In my own life in the parish, I want to yell out “Hell yes, excellency. Hell Yes!” (And excuse me for the word hell dear bishop and reader :-). Enough with the pancake breakfasts and bazaars and parish raffles and raising funds to buy new altar linens. We have people fleeing the Catholic Church for a ‘life in the Spirit’ that they don’t see or understand to already be present where they have been.

Bishop Loverde expressed it this way: When I was ordained just 10 days after the close of the Second Vatican Council, 2 in 10 marriages ended in divorce. Abortion was illegal. Fewer than 300,000 Americans were incarcerated. Today, 2 in 10 pregnancies end in abortion, over 1 million annually, which is so heartrending. More than 4 in 10 marriages end in divorce, and in the public culture, marriage and the family are in the process of being redefined. One in 31 adult Americans is in prison or on probation.”  (Quoted from a Pastoral and public letter to all in his Diocese by Bishop Paul S. Loverde, on the Solemnity of Christ the King, November 24, 2013)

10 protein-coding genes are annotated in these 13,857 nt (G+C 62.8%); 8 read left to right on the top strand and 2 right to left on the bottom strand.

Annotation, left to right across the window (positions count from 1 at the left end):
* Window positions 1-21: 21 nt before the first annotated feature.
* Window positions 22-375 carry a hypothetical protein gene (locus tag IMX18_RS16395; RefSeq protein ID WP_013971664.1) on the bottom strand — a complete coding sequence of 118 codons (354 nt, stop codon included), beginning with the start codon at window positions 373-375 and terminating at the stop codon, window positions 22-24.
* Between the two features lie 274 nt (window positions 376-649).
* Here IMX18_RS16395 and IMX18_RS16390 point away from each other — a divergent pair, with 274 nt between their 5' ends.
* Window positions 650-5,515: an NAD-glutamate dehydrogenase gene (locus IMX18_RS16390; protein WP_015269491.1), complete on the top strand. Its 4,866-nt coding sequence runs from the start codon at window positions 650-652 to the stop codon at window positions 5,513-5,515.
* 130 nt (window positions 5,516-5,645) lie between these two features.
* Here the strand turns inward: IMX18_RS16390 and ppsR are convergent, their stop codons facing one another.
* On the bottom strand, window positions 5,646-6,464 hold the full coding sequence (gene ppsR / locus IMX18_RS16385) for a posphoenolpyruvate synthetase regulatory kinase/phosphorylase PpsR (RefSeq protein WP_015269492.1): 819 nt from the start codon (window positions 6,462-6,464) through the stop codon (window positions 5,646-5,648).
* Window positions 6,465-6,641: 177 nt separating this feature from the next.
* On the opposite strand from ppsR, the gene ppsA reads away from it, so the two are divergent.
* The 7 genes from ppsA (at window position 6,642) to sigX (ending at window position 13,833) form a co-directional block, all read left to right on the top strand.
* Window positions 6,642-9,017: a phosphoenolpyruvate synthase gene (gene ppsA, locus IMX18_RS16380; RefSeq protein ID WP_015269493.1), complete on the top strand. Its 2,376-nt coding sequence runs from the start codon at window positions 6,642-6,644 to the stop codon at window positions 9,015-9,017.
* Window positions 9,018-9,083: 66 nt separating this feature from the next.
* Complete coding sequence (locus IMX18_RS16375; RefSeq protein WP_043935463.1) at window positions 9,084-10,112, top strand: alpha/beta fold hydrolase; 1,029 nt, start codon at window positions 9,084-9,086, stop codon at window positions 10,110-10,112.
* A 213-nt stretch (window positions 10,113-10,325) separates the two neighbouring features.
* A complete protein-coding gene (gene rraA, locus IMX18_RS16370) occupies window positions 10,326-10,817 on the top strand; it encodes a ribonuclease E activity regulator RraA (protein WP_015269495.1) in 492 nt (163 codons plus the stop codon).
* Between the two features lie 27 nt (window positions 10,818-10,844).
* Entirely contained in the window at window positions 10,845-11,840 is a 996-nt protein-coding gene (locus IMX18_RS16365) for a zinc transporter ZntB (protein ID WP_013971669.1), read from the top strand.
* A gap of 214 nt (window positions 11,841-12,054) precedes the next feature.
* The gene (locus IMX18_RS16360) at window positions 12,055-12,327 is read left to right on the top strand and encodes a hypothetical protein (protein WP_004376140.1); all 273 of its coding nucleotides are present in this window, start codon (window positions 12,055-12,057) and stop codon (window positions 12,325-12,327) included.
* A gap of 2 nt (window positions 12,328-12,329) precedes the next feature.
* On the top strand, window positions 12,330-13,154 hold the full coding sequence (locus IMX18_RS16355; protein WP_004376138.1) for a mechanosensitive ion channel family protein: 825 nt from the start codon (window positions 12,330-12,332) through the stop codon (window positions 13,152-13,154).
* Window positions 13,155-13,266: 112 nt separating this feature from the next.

Today, in places we appear to have a ‘too safe’ grasp on a maintenance model of faith practice. Pastors hang close to the guard rail of convention, many deacons aren’t stand-alone models of on-fire clergy as was our model, St. Stephen. And often DRE’s allow CCD programs to be gatherings which teach arts and crafts at the expense of excitedly educating students on ‘why did God make me?’ And as another priest said about this ‘safe approach’ to the faith – everyone in the Church wants to keep everyone happy. And of course, Bishop Loverde reminds us that we are far from keeping everyone happy because 35 percent have left the earnest practice of the Faith.